New study says this simple diet trick is the key to living longer


Diet is the most effective way to augment longevity.

There are a handful of regimens associated with decreased morbidity statistics, collagen health and delaying the biological markers of aging, but none quite as compelling as calorie restriction (CR).

A new study published in the journal Cell joins an increasing list of pro-CR literature, concluding that limiting caloric intake slows cellular aging, reduces inflammation and dramatically lowers one’s risk for developing age-related diseases.

“We already knew that calorie restriction increases life span, but now we’ve shown all the changes that occur at a single-cell level to cause that,” explained Juan Carlos Izpisua Belmonte, the corresponding author of the new paper, and a professor in Salk’s Gene Expression Laboratory, in a press release. “This gives us targets that we may eventually be able to act on with drugs to treat aging in humans.”

With the help of cutting-edge analytics the researchers were able to examine the alterations in the genetic activity and cell composition consequenced by extended periods of calorie restriction.

Caloric restriction reprograms cellular landscapes

The study began with rodent models by reason of their genetic similarities to humans.  Between the ages of 18 months and 27 months, half of the rats were administered 30% fewer calories compared to the control group that adhered to a standard diet regimen.

For a frame of reference, the equivalent time-span observed by the study would roughly translate to about 20 years between middle age and advanced age in humans  (approx: 50 to 70).

Before the study began and again after it concluded the researchers isolated and analyzed 168,703 cell bodies from the brain, muscle, liver, skin, kidney, bone marrow, and fat tissue regions across both rat groups.

Upon further computational inspection calorie restriction seemed to drastically reduce negative aging-related changes in cell-type composition, gene expression, and core transcriptional regulatory networks.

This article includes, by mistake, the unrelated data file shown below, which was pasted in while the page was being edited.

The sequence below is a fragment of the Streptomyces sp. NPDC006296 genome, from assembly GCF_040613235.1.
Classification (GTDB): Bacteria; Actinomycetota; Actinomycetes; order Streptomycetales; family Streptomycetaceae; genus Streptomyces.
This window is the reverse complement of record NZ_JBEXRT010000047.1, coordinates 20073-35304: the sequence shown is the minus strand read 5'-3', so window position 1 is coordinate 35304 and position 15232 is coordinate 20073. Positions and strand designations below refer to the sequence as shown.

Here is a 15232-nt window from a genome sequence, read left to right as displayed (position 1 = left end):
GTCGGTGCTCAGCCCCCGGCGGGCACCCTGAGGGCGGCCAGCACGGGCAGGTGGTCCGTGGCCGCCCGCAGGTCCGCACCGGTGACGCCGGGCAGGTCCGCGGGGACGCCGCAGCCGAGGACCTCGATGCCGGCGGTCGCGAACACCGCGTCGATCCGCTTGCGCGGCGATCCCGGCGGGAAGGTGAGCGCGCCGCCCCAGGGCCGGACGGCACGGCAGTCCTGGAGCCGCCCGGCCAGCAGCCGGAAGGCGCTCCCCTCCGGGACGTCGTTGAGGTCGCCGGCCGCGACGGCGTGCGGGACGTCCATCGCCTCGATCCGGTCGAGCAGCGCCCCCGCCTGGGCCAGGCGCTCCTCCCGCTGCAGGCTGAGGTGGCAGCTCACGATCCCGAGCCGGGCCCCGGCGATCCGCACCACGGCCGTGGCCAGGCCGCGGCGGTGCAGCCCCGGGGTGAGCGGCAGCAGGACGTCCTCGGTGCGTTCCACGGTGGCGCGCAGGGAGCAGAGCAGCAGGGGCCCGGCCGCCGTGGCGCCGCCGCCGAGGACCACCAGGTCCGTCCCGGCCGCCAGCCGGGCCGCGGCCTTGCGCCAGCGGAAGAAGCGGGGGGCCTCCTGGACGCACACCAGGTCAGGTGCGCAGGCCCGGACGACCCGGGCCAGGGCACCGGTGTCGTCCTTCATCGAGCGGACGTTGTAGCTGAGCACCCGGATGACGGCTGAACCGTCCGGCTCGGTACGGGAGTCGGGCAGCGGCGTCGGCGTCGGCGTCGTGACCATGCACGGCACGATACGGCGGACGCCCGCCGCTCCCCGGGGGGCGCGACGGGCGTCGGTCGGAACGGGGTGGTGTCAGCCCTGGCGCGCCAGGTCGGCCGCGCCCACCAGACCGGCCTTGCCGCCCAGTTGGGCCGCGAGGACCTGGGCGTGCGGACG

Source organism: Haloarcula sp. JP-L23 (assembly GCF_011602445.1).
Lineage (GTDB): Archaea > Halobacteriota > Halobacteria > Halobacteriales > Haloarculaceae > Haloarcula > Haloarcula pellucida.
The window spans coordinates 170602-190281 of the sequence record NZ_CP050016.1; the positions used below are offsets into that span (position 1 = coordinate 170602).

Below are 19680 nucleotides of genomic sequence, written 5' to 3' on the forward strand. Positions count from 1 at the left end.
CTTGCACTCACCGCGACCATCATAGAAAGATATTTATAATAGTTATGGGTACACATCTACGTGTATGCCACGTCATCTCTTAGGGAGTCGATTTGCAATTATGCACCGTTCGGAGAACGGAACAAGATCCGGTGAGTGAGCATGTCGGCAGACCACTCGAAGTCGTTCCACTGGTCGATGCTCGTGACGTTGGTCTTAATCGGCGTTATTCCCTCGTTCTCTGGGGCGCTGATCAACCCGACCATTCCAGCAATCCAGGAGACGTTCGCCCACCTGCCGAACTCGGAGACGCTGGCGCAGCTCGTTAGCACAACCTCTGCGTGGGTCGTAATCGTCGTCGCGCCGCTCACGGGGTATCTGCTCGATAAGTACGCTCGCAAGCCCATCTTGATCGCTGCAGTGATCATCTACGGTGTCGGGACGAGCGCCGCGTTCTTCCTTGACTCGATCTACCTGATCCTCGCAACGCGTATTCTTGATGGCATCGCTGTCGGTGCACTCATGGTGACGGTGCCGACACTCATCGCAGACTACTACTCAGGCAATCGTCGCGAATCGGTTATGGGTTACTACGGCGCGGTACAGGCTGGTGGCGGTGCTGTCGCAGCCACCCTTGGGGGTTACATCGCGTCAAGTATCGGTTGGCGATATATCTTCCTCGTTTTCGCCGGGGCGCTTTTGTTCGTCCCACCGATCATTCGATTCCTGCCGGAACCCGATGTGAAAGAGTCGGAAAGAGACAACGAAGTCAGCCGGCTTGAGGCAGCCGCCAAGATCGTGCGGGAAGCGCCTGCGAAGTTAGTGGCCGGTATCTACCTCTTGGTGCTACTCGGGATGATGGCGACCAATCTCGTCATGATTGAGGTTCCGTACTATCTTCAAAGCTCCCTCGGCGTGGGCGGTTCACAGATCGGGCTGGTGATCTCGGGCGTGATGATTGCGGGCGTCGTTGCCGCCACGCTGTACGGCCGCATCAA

“This approach not only told us the effect of calorie restriction on these cell types but also provided the most complete and detailed study of what happens at a single-cell level during aging,” says co-corresponding author Guang-Hui Liu, a professor at the Chinese Academy of Sciences.

The experiment group evidenced a larger number of immune cells. Prolonged calorie restriction advantageously reversed the advanced age-induced disturbed immune ecosystem. Abnormal cell to cell communication patterns associated with aging was also successfully reversed by CR.

A staggering 57% of the negative age-related changes observed in the control group were absent from the rats on restricted diets. Indeed, by the time these rodents reached old age, their cells appeared to be significantly younger than their biological age would suggest.

“Our work provides multi-tissue single-cell transcriptional landscapes associated with aging and CR in a mammal, enhances our understanding of the robustness of CR as a neuroprotective intervention, and uncovers how metabolic intervention can act upon the immune system to modify the process of aging,” the authors wrote in the new report.